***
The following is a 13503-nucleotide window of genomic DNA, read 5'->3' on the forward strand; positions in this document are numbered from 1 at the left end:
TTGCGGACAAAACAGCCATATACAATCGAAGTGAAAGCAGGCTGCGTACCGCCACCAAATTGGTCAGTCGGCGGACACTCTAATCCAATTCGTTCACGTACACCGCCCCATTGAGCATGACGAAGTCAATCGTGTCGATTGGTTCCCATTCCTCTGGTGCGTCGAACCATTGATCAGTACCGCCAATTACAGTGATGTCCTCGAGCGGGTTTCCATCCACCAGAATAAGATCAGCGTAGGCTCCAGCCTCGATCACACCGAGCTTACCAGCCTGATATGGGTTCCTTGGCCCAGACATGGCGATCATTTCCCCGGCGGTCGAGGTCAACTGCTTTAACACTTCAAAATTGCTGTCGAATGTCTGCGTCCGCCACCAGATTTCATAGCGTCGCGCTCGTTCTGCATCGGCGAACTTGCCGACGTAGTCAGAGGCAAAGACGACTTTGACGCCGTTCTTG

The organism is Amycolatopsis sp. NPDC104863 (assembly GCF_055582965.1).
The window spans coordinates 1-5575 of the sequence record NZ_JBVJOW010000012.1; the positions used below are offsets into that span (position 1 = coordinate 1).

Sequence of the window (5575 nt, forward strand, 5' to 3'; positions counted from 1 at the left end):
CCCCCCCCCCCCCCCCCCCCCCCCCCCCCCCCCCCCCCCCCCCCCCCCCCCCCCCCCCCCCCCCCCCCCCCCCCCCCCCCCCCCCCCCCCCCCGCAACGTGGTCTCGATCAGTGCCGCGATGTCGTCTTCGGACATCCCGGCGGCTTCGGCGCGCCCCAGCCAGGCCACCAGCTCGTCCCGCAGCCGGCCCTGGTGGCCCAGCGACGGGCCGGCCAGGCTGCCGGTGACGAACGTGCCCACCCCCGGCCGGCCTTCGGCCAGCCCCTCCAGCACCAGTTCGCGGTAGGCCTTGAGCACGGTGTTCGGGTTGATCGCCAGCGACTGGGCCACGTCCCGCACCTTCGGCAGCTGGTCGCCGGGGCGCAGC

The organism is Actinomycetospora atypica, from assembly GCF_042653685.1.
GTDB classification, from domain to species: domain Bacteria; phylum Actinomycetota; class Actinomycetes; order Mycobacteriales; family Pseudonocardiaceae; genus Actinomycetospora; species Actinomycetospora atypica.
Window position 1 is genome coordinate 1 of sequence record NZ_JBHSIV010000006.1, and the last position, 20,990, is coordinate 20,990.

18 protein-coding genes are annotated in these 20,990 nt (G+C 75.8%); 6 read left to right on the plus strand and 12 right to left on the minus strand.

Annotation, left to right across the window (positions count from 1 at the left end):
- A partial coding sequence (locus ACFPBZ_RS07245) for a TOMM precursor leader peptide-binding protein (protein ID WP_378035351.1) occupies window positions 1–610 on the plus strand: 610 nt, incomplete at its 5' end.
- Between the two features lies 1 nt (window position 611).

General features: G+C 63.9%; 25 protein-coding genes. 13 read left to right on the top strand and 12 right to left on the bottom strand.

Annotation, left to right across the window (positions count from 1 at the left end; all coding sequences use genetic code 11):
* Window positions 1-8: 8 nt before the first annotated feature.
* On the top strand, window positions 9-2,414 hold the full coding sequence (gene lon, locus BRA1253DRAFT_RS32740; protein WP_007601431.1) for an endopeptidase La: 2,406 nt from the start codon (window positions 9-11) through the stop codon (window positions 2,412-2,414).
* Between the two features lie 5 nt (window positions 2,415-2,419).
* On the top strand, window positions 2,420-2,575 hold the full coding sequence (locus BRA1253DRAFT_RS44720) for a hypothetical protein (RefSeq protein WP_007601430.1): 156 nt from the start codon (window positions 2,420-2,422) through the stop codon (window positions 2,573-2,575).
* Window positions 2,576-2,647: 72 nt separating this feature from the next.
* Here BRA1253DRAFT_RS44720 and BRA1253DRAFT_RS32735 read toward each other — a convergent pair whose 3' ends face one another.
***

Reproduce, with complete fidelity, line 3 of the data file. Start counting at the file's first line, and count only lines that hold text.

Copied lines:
The organism is Amycolatopsis sp. NPDC104863 (assembly GCF_055582965.1).